Sense of Community

RANDY: In its current form the Affordable Care Act draws a line between businesses with less than 50, and more than 50, full-time employees.  Those with fewer than 50 fulltime workers are not obligated to offer healthcare packages, while those with more than 50 must, under the law, provide affordable health coverage.  To hear how one very large local employer has been dealing with the ACA, I talked to Andy Hedgepath, Benefits Manager for Cox Health Systems.

ANDY HEDGEPATH: Cox Health  has increased the size of our workforce to over 10,000 employees now.

(Montage of voices)

“The news is scary....”

“We’ve really largely weathered the storm to this point, and I think it will get better....”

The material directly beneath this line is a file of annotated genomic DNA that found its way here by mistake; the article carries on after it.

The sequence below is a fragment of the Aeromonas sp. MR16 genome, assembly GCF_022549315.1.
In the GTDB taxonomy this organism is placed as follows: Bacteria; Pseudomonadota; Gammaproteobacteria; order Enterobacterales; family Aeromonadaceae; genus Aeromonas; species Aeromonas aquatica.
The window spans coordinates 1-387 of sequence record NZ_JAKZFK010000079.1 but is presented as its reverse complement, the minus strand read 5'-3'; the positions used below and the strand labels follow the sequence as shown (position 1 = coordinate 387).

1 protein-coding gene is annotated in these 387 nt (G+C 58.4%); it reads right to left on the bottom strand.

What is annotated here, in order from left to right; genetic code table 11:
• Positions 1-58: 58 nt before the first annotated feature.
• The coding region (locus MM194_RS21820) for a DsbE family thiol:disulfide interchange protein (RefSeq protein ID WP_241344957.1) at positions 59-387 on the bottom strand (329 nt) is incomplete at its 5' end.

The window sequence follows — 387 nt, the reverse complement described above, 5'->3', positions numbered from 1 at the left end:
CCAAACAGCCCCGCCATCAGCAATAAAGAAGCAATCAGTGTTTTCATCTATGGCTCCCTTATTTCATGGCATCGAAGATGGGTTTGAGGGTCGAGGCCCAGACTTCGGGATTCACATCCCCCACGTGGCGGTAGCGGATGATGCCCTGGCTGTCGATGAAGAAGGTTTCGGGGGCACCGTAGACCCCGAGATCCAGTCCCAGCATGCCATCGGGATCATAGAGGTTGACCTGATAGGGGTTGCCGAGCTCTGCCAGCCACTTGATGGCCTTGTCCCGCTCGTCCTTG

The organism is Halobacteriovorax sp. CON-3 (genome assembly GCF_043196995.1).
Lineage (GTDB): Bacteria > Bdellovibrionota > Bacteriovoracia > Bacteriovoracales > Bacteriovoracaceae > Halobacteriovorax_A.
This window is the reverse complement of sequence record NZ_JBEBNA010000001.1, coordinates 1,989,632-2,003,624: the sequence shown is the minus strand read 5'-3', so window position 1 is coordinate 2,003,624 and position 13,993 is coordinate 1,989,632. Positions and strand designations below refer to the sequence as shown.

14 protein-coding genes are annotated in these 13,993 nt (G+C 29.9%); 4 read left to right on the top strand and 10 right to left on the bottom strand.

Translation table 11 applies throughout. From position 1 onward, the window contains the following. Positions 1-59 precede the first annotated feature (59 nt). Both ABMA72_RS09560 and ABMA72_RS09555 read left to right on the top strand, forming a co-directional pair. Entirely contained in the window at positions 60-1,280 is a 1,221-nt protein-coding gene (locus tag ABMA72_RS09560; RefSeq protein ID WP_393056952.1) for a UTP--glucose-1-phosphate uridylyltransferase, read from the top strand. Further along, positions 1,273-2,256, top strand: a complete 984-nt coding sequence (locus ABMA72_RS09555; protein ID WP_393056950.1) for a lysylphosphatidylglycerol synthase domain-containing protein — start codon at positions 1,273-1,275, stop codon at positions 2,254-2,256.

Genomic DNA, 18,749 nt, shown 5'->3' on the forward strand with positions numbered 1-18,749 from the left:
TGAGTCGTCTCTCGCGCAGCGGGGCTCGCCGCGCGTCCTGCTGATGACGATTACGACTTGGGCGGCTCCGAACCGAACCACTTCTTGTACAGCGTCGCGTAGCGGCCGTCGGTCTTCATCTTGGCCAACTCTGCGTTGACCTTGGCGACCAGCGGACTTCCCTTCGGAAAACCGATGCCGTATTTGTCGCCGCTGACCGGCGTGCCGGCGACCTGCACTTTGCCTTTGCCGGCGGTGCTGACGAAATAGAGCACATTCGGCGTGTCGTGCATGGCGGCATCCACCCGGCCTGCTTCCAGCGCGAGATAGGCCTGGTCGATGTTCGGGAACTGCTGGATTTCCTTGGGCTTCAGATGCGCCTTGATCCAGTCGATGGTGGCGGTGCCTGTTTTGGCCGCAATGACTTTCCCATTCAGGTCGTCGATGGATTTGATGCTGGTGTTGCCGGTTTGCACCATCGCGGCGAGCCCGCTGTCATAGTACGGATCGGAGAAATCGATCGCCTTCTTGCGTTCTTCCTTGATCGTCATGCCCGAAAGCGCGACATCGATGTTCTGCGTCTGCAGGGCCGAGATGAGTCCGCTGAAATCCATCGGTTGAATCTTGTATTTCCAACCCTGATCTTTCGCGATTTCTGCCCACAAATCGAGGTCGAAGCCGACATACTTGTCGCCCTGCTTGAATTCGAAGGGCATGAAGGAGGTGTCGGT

“It’s really giving small businesses that extra boost and clout to help them....”

“This is the biggest fiasco....”

“What we will tend to find on the other side is, we’re going to be better off in the long run.”

“This is a complete disaster!  I’m sorry to be so emotional about it, but now everybody’s in limbo....”

Good afternoon, and welcome back to our Sense of Community Series on the Affordable Care Act, also known as Obamacare, and how it’s impacting people here in the Ozarks.  This afternoon, we’re looking at how the new law uniquely affects people in rural or remote areas.

24-year-old Maggie Petersen is a busy young woman. She’s a graduate assistant in the political science department at Missouri State University in Springfield.

“I work for two different professors. I do research, grading…and a lot of what I’ve been doing this semester has actually been focusing on the Congo and looking at election results from their last two elections, and minority education within the country,” Petersen said.

I'm Mike Smith, and our Sense of Community subject today is area homeowner debt.